It should be kept in mind that Sept. 11 continues to stand out as an extreme event. Until then, and since then, no more than 329 people have ever been killed in a single terrorist attack (in a 1985 Air India explosion). And extreme events often remain exactly that — aberrations, rather than harbingers.
A bomb planted in a piece of checked luggage was responsible for the explosion that caused a Pan Am jet to crash into Lockerbie, Scotland, in 1988, killing 270 people. Since that time, hundreds of billions of pieces of luggage have been transported on American carriers and none have exploded to down an aircraft. (And millions of passengers who checked bags at hotels and retrieved them before heading to the airport have routinely lied to airline agents when answering the obligatory question about whether their luggage had at all times been in their possession.) This does not mean that one should cease worrying about luggage on airlines, but it does suggest that extreme events do not necessarily assure repetition any more than Timothy McVeigh’s Oklahoma City bombing of 1995 has.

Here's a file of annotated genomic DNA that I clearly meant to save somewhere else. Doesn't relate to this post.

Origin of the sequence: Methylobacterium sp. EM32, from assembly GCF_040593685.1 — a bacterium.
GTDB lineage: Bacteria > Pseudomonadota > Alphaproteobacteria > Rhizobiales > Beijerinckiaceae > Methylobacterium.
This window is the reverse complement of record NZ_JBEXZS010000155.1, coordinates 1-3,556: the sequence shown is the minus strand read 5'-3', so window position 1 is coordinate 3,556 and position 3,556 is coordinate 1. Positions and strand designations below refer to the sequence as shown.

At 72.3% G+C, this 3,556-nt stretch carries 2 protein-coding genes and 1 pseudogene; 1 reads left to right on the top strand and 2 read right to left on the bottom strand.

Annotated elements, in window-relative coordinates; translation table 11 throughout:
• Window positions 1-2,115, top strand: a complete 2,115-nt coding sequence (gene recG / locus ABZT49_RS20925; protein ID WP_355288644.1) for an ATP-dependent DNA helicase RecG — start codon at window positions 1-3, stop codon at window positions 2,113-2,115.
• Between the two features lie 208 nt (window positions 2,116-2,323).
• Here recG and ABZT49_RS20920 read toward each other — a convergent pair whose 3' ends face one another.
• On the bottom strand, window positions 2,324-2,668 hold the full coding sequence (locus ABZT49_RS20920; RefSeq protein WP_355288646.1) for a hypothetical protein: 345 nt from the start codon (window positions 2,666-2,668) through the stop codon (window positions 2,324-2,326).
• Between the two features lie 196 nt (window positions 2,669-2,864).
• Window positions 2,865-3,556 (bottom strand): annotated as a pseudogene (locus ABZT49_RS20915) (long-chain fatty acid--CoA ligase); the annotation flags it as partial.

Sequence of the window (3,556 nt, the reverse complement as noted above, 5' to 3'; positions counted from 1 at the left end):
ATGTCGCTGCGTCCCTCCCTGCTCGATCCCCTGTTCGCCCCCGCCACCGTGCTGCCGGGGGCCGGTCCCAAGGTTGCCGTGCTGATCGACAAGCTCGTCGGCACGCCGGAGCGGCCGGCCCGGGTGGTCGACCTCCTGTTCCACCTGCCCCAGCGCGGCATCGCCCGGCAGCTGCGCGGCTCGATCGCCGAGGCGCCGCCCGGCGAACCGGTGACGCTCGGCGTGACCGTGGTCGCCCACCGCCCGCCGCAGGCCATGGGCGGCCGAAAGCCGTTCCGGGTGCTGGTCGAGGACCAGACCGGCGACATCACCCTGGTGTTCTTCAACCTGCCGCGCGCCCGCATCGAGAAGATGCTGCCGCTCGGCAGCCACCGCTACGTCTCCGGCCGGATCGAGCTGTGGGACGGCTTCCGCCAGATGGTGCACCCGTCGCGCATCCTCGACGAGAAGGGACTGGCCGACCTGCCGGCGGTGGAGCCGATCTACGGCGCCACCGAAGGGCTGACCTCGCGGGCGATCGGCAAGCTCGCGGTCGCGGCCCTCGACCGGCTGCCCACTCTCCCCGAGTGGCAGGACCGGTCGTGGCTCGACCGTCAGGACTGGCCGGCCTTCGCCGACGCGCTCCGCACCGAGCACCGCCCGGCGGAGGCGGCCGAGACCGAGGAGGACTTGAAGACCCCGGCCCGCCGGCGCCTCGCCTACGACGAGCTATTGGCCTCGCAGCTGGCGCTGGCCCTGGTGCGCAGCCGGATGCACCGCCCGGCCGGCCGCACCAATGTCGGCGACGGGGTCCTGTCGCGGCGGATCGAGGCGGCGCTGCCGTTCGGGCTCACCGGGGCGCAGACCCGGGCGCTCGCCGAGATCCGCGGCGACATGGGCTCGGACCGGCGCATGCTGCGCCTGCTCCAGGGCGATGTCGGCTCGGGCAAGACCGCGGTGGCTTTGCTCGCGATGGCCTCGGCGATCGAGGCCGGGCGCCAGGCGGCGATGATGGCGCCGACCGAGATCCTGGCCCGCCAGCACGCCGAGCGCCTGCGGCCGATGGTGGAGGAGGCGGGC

Since its alarming release of poison gas in the Tokyo subway in 1995, the apocalyptic group Aum Shinrikyo appears to have abandoned the terrorism business, and its example has not been followed. Some sort of terrorist inoculated Tylenol capsules with cyanide in 1982, killing seven people. However, that frightening and much-publicized event (it generated 125,000 stories in the print media alone and cost the manufacturer more than $1 billion) failed to inspire much in the way of imitation.